The “pro-judicial-reform” rally in Jerusalem Thursday night was meant to appear as a mirror, or counterweight, to the anti-reform demonstrations that have been taken place weekly – sometimes nightly – for the past four months. “Look,” coalition ministers said, “we have large numbers of people on our side too!” And news commentators added, somewhat disingenuously: “Both are anti-government, one side against the elected government coalition, the other against the Supreme Court.”
But make no mistake, aside from the flag-waving, there is a substantial, disturbing difference between the two movements.
The anti-reform-crowd began spontaneously, coalescing around a kernel of “black-flag protesters” from the previous protests against Bibi’s continuing reign while under indictment. As time went on, others joined or jumped on the makeshift stages, money for signs and flags came in, and ex-military and army reservists, among others, become the faces of the protests. But most people are encouraged to show up merely by their own personal outrage at the proposed legislation and the way the far right-wing of the coalition has hijacked the country. They are torn between encouragement by the participation of so many others and the panicked feeling that their government has lost any sort of rational oversight. They have lost their voice in the halls of the Knesset; they insist on reclaiming their voice in the streets.
It’s true that the sight of people at the barricades raises the specter of anarchy – a specter that has been inflamed to the point of either terror or inanity by the right. But over dozens of demonstrations, there have been no sightings of scary, bomb-throwing anarchists. In fact, many of those with socialist, anarchist or other leftist tendencies have found themselves putting aside their aims in joining with the pro-democracy mainstream to struggle against a common foe. The only weapons deployed have been the police water canons and shock grenades, the only non-police violence, aside from noisemakers, has been on the part of the few anti-anti-reform demonstrators who have mostly been sidelined by efficient police blockades.
They have lost their voice in the halls of the Knesset; they insist on reclaiming their voice in the streets
Thursday’s rally, in contrast, was in organized and funded by coalition parties, addressed by coalition members, and held in support of the current government. It’s true that many of those attending have a beef with the Supreme Court, specifically its upholding of the civil rights of minorities like Palestinian citizens of the state, LGBTQs and converts missing the proper orthodox credentials. Some are angry at the protesters on the other side, casting them as sore losers in the election sweepstakes. Instead of savoring the fruits of their win, these right-wing fans are watching it tear the country apart, and it feels unfair. They even claim we have made them into “second-class citizens,” a ridiculous, unfounded slogan, but hey, nothing brings out crowds to rally like the feeling of victimization.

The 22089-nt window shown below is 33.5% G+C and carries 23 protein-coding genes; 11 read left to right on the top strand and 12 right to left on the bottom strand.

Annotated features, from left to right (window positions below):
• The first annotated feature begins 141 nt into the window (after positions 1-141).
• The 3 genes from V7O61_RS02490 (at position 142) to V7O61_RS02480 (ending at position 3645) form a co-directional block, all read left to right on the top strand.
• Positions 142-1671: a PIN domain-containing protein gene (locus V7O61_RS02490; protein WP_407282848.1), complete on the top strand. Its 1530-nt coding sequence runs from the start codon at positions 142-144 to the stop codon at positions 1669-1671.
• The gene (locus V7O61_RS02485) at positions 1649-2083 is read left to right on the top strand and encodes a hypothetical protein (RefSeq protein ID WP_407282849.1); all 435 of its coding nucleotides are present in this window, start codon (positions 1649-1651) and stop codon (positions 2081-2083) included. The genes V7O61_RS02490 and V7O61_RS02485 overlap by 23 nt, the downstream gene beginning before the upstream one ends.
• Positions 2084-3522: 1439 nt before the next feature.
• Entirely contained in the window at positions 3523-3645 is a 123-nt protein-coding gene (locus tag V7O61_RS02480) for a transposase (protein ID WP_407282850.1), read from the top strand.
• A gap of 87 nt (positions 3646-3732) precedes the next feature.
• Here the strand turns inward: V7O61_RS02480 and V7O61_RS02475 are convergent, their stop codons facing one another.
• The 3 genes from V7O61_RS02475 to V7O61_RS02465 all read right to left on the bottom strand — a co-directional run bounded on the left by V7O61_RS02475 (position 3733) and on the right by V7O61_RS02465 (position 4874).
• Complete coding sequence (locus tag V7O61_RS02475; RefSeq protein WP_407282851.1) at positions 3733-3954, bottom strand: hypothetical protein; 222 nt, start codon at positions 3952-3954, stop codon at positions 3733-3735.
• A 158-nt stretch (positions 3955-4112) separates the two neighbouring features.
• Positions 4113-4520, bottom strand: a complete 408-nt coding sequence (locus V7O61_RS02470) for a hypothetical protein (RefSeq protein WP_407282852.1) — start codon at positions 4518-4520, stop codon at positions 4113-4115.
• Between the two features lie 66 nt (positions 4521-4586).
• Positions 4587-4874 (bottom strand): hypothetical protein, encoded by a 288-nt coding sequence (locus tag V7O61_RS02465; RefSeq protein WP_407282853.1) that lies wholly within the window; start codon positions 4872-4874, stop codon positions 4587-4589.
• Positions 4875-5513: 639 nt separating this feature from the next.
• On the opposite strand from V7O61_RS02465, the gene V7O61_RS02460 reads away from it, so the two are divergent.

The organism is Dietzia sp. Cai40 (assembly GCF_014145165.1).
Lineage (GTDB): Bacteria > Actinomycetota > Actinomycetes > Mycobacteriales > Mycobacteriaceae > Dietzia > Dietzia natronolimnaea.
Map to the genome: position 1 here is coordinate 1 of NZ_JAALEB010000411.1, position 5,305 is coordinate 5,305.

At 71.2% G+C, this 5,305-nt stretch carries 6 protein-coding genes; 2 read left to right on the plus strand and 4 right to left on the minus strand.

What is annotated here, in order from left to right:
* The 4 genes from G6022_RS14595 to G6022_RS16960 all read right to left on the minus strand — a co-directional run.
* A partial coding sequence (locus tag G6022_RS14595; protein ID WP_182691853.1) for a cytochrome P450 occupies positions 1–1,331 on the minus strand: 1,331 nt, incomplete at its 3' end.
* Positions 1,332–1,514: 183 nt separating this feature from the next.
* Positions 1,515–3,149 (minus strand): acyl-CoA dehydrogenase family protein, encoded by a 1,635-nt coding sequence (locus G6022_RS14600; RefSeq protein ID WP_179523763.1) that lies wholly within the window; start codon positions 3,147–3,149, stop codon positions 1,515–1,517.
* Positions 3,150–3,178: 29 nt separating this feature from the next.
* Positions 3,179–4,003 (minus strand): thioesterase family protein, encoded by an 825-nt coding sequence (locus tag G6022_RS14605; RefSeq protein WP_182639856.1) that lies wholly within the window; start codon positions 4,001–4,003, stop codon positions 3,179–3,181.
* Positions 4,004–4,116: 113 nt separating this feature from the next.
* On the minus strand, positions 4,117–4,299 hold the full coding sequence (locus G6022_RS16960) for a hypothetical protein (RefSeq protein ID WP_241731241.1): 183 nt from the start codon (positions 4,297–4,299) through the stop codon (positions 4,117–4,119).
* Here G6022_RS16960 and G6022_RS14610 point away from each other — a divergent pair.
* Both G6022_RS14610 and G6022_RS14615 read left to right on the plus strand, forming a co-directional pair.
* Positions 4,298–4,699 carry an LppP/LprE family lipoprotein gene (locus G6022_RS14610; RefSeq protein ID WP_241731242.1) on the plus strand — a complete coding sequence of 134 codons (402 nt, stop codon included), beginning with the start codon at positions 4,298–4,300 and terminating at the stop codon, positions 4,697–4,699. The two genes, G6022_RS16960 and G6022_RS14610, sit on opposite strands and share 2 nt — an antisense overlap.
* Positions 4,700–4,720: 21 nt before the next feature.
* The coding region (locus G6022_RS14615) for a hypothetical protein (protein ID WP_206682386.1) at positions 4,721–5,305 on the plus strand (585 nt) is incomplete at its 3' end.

If you looked at the drone images, you would see identical pics of hordes of flag wavers as far as the eye can see, blocking roads in all directions. Still the sight of this crowd raised a different specter in my eyes. Stepping on pictures of the faces of Supreme Court justices was a call for violence on this side of the divide, and I fear for the brave justices who continue to stand for democracy. I was thankful that Netanyahu did not attend, because the sight of tens of thousands of raised fingers and chants of “Bibi! Bibi!” would have signaled to me a pivotal point in the end to democracy and the rise of dictatorship. There were many in Thursday’s crowd who would prefer a king to democratic institutions; a totalitarian government would give them the strong leader they desire.
There were many in Thursday’s crowd who would prefer a king to democratic institutions
Meanwhile, the judicial reform bill – along with new legislation proposed by Ben Gvir that is so patently racist it begs the rest of the world to boycott Israel – is on track for voting when the Knesset reconvenes next week. The compromise talks in the President’s Residence are going nowhere, reportedly because there is no middle ground around the anti-democratic override clause, while the ultra-Orthodox are holding out for a blanket exemption from the army and the army strongly resists that proposal. Those of us who don’t want the legislation to pass will be pinning our hopes on a handful of Likud MPs, some of them also under indictment. We’re keeping our fingers crossed that they’ll grow a conscience – or at least a bit of forethought – at the last minute, just before the entire shaky edifice has its foundations whisked from under it.
Saturday night, anti-reform people will be demonstrating as though the apocalypse is just around the corner, as though their lives depend on it. And yes, we all have to ask ourselves: What happens the day after?